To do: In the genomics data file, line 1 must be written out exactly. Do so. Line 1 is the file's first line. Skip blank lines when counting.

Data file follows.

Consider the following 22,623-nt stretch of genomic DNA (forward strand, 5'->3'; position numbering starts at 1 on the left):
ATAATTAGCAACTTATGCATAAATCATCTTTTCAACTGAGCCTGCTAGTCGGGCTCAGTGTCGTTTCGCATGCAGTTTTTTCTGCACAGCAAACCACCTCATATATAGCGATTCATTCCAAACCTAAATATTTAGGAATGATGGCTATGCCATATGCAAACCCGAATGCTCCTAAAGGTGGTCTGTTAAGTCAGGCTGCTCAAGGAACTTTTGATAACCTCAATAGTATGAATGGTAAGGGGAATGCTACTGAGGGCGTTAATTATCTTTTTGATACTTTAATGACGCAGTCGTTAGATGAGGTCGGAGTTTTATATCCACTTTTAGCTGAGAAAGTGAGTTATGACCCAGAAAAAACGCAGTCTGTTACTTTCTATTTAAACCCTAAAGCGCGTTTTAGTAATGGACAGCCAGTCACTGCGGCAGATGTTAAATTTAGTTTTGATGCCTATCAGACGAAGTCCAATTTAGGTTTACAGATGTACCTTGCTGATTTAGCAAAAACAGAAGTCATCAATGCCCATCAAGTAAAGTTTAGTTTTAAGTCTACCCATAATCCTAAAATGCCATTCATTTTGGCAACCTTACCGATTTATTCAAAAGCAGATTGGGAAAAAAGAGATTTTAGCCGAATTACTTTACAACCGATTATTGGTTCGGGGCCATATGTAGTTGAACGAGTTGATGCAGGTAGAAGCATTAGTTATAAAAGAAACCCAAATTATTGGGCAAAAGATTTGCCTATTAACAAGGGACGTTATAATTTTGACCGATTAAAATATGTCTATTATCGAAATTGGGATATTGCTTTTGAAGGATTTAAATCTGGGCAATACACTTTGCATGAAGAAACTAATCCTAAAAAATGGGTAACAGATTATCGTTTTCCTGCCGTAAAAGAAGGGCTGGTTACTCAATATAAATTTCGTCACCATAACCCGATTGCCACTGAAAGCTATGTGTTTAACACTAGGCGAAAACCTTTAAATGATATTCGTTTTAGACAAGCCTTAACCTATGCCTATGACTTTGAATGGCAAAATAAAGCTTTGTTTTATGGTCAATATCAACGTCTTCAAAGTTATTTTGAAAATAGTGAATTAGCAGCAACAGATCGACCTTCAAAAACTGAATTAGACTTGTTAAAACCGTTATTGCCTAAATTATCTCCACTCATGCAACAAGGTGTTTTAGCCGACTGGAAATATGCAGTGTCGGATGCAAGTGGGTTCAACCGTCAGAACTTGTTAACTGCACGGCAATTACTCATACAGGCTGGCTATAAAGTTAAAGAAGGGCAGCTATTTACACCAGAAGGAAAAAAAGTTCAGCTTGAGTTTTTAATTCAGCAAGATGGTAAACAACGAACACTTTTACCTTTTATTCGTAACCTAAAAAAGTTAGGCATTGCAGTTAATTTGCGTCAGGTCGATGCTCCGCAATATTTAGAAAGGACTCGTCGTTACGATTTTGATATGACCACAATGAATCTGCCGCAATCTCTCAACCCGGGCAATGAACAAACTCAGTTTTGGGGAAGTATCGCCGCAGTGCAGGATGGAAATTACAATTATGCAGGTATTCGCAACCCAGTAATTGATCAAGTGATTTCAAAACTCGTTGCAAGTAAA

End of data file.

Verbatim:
Consider the following 22,623-nt stretch of genomic DNA (forward strand, 5'->3'; position numbering starts at 1 on the left):